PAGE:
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RFC 5246

 Errata 
Proposed STD
Pages: 104
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The Transport Layer Security (TLS) Protocol Version 1.2

Part 1 of 5, p. 1 to 15
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Obsoletes:    3268    4346    4366
Updates:    4492
Updated by:    5746    5878    6176    7465    7507    7568    7627    7685    7905    7919


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Network Working Group                                          T. Dierks
Request for Comments: 5246                                   Independent
Obsoletes: 3268, 4346, 4366                                  E. Rescorla
Updates: 4492                                                 RTFM, Inc.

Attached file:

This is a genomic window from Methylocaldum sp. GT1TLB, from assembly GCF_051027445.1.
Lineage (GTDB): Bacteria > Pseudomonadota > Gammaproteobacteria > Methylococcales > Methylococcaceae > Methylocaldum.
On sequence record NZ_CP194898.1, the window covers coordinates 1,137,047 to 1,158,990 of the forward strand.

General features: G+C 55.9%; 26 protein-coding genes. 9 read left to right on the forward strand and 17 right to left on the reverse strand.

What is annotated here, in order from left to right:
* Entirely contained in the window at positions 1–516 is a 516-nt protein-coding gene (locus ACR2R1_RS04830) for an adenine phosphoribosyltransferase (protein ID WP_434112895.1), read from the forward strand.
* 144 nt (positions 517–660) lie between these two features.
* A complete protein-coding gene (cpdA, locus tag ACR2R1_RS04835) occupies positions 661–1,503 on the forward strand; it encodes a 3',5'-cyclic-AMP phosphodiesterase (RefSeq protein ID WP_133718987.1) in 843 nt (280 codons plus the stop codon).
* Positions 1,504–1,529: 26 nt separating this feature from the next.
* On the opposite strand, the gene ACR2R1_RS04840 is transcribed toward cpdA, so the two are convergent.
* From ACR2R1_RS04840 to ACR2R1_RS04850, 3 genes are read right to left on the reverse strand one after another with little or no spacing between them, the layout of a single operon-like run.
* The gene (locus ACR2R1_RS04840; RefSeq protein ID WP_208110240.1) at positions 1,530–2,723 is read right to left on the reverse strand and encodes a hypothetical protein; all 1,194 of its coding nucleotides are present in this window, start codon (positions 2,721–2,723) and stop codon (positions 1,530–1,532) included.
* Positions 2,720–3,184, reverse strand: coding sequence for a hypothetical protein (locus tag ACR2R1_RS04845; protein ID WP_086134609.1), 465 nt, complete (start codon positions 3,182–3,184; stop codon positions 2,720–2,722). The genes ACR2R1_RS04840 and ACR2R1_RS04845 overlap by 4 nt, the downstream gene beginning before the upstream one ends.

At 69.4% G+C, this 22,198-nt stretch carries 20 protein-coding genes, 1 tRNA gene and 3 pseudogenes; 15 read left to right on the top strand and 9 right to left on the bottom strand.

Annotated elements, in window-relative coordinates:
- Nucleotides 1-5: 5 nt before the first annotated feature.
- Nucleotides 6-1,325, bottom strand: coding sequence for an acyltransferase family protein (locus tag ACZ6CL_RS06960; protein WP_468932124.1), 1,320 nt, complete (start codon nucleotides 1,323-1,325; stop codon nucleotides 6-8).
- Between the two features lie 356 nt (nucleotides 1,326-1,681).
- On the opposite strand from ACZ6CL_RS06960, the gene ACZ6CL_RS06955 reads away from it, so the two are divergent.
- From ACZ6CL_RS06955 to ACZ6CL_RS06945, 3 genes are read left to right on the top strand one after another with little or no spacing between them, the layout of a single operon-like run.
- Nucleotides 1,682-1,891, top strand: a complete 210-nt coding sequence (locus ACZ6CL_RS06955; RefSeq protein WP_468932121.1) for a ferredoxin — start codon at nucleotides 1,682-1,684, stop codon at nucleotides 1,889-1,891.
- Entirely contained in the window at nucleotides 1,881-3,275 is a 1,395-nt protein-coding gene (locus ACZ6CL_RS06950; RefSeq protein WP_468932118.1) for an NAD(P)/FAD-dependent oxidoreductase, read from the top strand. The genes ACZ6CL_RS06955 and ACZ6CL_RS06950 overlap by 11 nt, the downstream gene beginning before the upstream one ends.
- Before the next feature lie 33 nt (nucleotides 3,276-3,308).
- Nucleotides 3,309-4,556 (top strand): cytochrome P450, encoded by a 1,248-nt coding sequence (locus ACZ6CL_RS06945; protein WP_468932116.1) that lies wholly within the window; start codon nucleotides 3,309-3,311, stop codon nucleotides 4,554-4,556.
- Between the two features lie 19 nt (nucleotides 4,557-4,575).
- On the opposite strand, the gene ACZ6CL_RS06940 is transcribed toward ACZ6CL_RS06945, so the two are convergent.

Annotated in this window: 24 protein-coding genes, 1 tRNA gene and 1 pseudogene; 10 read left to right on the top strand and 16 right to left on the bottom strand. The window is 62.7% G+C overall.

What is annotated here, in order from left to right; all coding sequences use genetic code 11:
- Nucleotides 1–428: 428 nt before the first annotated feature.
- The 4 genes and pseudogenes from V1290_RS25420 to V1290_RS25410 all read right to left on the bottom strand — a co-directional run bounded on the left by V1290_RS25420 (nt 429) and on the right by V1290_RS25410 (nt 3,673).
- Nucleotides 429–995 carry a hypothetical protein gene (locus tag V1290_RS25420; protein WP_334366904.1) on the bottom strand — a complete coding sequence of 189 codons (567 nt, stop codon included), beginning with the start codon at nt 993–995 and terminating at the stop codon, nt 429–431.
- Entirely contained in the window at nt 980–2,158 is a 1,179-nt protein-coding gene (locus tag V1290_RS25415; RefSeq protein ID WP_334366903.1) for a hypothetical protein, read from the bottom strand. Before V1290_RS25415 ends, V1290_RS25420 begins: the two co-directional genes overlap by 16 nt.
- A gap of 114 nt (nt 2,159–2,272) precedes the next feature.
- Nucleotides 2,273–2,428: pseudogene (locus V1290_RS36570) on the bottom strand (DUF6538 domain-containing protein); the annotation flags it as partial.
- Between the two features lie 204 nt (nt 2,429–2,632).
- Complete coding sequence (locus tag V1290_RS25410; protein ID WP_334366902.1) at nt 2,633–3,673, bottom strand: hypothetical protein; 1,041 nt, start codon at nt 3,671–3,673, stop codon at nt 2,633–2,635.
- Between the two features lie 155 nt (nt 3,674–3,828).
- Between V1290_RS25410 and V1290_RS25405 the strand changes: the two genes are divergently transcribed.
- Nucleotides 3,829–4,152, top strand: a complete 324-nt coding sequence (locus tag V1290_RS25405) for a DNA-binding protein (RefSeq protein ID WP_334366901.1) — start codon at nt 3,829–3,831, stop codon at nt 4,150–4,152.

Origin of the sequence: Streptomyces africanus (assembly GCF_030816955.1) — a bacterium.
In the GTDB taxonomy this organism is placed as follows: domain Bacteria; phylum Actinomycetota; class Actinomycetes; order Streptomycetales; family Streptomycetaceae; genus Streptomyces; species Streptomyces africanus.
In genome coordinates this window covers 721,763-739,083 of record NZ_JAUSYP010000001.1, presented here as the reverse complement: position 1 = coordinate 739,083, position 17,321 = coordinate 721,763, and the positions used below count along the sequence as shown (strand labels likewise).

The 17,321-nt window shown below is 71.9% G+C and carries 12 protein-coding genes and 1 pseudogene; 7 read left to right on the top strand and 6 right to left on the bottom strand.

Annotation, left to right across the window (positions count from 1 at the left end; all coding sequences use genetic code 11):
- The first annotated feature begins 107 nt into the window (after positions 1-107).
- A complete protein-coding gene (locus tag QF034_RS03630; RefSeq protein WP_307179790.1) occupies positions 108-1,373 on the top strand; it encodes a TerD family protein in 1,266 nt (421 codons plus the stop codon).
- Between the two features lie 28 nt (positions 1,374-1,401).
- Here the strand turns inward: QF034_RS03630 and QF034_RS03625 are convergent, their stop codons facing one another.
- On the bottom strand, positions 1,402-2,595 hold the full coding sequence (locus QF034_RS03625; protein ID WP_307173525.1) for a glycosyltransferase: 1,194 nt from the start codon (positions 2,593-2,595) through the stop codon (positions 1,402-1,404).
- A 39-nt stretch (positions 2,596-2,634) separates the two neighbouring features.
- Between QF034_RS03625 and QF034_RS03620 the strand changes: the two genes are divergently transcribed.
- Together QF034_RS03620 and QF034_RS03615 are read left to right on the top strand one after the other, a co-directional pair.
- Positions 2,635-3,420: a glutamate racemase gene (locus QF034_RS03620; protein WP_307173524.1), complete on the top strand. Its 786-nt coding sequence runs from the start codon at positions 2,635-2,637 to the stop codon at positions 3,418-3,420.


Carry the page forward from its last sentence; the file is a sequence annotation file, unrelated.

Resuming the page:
Category: Standards Track                                    August 2008


              The Transport Layer Security (TLS) Protocol
                              Version 1.2

Status of This Memo

   This document specifies an Internet standards track protocol for the
   Internet community, and requests discussion and suggestions for
   improvements.  Please refer to the current edition of the "Internet
   Official Protocol Standards" (STD 1) for the standardization state
   and status of this protocol.  Distribution of this memo is unlimited.

Abstract

   This document specifies Version 1.2 of the Transport Layer Security
   (TLS) protocol.  The TLS protocol provides communications security
   over the Internet.  The protocol allows client/server applications to
   communicate in a way that is designed to prevent eavesdropping,
   tampering, or message forgery.

Table of Contents

   1. Introduction ....................................................4